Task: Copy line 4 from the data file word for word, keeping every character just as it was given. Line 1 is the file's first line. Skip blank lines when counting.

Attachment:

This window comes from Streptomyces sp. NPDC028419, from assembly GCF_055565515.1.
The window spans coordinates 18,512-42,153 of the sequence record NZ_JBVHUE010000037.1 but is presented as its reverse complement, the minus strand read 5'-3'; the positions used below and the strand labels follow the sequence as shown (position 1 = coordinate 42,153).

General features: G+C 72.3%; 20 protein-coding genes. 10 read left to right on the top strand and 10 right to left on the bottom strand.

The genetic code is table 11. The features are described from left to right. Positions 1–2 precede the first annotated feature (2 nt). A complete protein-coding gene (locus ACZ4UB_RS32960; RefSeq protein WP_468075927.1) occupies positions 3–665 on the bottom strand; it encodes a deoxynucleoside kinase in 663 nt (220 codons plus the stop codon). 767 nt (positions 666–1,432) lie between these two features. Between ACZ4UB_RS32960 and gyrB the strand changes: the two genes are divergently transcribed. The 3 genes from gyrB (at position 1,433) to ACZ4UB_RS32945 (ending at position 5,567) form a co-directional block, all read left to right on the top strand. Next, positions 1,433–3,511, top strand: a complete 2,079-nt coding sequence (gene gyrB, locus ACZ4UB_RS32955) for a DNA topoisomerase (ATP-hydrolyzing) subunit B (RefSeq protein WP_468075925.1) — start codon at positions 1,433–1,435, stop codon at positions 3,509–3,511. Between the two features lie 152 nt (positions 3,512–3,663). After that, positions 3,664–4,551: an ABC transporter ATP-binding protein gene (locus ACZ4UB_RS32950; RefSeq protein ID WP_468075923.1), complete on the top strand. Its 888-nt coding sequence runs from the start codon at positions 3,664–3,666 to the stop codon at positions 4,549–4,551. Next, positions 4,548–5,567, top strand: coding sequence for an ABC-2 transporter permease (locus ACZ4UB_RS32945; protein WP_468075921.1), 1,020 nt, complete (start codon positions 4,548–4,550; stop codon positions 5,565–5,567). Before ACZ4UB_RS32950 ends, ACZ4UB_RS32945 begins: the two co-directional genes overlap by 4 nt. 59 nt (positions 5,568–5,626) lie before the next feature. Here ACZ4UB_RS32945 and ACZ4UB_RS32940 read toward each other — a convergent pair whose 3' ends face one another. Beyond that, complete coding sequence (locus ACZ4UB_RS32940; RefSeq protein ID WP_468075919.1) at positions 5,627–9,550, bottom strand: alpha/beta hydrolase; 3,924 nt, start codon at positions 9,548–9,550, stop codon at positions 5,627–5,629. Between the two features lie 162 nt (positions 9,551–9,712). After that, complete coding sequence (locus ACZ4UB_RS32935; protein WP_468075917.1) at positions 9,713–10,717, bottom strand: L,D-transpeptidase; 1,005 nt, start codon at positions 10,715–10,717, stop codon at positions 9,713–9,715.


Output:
The genetic code is table 11. The features are described from left to right. Positions 1–2 precede the first annotated feature (2 nt). A complete protein-coding gene (locus ACZ4UB_RS32960; RefSeq protein WP_468075927.1) occupies positions 3–665 on the bottom strand; it encodes a deoxynucleoside kinase in 663 nt (220 codons plus the stop codon). 767 nt (positions 666–1,432) lie between these two features. Between ACZ4UB_RS32960 and gyrB the strand changes: the two genes are divergently transcribed. The 3 genes from gyrB (at position 1,433) to ACZ4UB_RS32945 (ending at position 5,567) form a co-directional block, all read left to right on the top strand. Next, positions 1,433–3,511, top strand: a complete 2,079-nt coding sequence (gene gyrB, locus ACZ4UB_RS32955) for a DNA topoisomerase (ATP-hydrolyzing) subunit B (RefSeq protein WP_468075925.1) — start codon at positions 1,433–1,435, stop codon at positions 3,509–3,511. Between the two features lie 152 nt (positions 3,512–3,663). After that, positions 3,664–4,551: an ABC transporter ATP-binding protein gene (locus ACZ4UB_RS32950; RefSeq protein ID WP_468075923.1), complete on the top strand. Its 888-nt coding sequence runs from the start codon at positions 3,664–3,666 to the stop codon at positions 4,549–4,551. Next, positions 4,548–5,567, top strand: coding sequence for an ABC-2 transporter permease (locus ACZ4UB_RS32945; protein WP_468075921.1), 1,020 nt, complete (start codon positions 4,548–4,550; stop codon positions 5,565–5,567). Before ACZ4UB_RS32950 ends, ACZ4UB_RS32945 begins: the two co-directional genes overlap by 4 nt. 59 nt (positions 5,568–5,626) lie before the next feature. Here ACZ4UB_RS32945 and ACZ4UB_RS32940 read toward each other — a convergent pair whose 3' ends face one another. Beyond that, complete coding sequence (locus ACZ4UB_RS32940; RefSeq protein ID WP_468075919.1) at positions 5,627–9,550, bottom strand: alpha/beta hydrolase; 3,924 nt, start codon at positions 9,548–9,550, stop codon at positions 5,627–5,629. Between the two features lie 162 nt (positions 9,551–9,712). After that, complete coding sequence (locus ACZ4UB_RS32935; protein WP_468075917.1) at positions 9,713–10,717, bottom strand: L,D-transpeptidase; 1,005 nt, start codon at positions 10,715–10,717, stop codon at positions 9,713–9,715.